Death is usually how the problem is handled.
Say you’ve got an old manuscript in a safe deposit box that has never been published and the world doesn’t know about either. Say further that its contents are explosive and that its 89-year-old author – who now finds speech and other communication difficult after a stroke – is known for only one previous book, an American literary classic.
Let us further say that because of the omnipresence of that book in the American educational system for half a century, funds for the author’s life and care and comfort will never be in short supply.
Unless she insists on publication in her lifetime – something she’s never done before – what could be more sensible for publisher and friends than to do what is most often done: Let mortality prevail. Wait until she’s no longer with us and then publish it, along with all the other things scholars usually find.
Death is the great leveler for writers, artists and musicians. It’s a great revisionist and settler for their careers. Everything that’s been crated up is uncrated. In life, for instance, Miles Davis would never have approved the release of some of the music now released in his name – he would have been wrong, but that’s another story – but now that he’s long gone, nothing can stop it.
The world would never have known the work of Franz Kafka if his friend and literary executor Max Brod had obeyed Kafka’s instructions and burned it. Brod defied his friend’s instruction, which is why Kafka is now one of the cornerstones of Western literature of the 20th century.
The found manuscript in the safe deposit box we’re talking about is Harper Lee’s “Go Set a Watchman” which was officially published last Tuesday but whose explosion was set off July 10. That’s when Michiko Kakutani’s New York Times review sensibly jumped the gun and delivered the culture-rocking news.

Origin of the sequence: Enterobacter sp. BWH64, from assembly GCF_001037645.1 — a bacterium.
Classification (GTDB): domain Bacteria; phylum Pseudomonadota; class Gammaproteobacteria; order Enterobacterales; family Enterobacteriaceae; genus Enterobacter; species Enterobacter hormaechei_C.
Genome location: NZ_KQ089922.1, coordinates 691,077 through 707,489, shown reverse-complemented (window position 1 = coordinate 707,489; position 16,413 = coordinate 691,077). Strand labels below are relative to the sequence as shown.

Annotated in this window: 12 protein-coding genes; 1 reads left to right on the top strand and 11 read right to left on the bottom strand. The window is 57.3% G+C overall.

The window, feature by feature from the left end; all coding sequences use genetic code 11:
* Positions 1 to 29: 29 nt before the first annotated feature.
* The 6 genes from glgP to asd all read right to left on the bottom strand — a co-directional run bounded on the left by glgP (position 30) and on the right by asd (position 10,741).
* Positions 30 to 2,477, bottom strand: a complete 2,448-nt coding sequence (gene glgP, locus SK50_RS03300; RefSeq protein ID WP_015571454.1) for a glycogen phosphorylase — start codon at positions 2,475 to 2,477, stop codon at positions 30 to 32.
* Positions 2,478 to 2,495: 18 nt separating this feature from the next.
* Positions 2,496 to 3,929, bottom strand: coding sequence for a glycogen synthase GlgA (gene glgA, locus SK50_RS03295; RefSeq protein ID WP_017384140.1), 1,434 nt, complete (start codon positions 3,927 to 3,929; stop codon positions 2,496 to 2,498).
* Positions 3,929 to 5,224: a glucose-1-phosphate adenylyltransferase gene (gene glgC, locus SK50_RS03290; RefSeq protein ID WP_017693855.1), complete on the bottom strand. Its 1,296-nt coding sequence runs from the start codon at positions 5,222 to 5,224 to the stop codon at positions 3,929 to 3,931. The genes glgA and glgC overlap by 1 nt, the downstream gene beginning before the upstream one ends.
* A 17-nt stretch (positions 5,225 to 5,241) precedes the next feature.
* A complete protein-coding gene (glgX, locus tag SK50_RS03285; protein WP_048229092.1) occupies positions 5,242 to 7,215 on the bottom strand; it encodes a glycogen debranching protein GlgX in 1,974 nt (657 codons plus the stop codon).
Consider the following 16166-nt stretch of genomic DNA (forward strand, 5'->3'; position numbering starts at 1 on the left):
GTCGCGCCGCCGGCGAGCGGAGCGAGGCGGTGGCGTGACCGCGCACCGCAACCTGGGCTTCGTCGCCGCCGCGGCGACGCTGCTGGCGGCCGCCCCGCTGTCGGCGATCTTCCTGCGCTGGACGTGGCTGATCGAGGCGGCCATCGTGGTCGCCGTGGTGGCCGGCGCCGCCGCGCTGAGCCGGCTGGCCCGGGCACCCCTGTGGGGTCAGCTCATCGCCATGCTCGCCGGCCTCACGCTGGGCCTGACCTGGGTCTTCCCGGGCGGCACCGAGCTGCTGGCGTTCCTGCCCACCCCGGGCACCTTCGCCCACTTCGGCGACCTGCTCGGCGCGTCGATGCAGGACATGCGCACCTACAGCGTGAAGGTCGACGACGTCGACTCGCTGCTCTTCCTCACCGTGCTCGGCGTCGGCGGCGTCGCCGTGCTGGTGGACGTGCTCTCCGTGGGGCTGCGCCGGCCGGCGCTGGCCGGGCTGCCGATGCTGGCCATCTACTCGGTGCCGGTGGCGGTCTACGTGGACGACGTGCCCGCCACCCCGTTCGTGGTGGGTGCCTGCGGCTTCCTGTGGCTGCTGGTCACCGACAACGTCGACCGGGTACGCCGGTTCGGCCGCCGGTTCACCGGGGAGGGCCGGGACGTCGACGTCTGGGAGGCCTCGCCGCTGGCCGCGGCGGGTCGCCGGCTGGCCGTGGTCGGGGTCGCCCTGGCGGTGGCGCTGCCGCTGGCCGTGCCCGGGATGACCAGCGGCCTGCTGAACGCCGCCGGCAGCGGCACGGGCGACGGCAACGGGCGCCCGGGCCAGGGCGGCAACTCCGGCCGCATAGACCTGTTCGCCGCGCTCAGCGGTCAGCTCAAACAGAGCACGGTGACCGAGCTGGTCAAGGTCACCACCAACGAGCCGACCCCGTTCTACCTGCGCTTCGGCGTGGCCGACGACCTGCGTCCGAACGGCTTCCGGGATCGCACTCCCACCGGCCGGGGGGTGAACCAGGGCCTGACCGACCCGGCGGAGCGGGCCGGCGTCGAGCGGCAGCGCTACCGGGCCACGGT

What Kakutani wrote about Atticus Finch, the center of Lee’s only novel until now “To Kill A Mockingbird”: He was “Kind, wise, honorable, an avatar of integrity who used his gifts as a lawyer to defend a black man falsely accused of raping a white woman in a small Alabama town filled with prejudice and hatred in the 1930s. As indelibly played by Gregory Peck in the 1962 movie, he was the perfect man – the ideal father and a principled idealist, an enlightened, almost saintly believer in justice and fairness …
“Shockingly, in Ms. Lee’s long-awaited novel ‘Go Set a Watchman’ … Atticus is a racist who once attended a Klan meeting, who says things like ‘The Negroes down here are still in their childhood as a people.’ Or asks his daughter, ‘Do you want Negroes by the carload in our schools and churches and theaters? Do you want them in our world?’ ”
Now, what? The damage has now been done and Lee has been alive to see it. It is utterly inarguable that no one will ever be able to think of her book “To Kill a Mockingbird” quite the same way again.
It is more than possible, of course, that it fills her with joy to know that very thing. She has never led a public life, though, and now with whatever incapacities of speech she has, we’re not likely to know her feelings in much detail.
So much of the shock comes from two things: 1.) The enormous stature of “To Kill a Mockingbird” as a pillar of the educational system in America. When we want children to read great novels, we give them “Mockingbird” as soon as we think they’re ready for it. 2.) Robert Mulligan’s 1962 movie is a great one and, as Kakutani suggested, Gregory Peck’s performance as Atticus Finch, widower father of two kids, is one of the greatest portrayals of paternal virtue in American movies.
Peck as Atticus Finch is the father we all wanted to have and the one that we all wanted to be – kind, loving, courageous, understanding, strong as an oak and, when absolutely necessary, able to break out an old skill, pick up a rifle and plug a dangerous, rabid dog right between the eyes.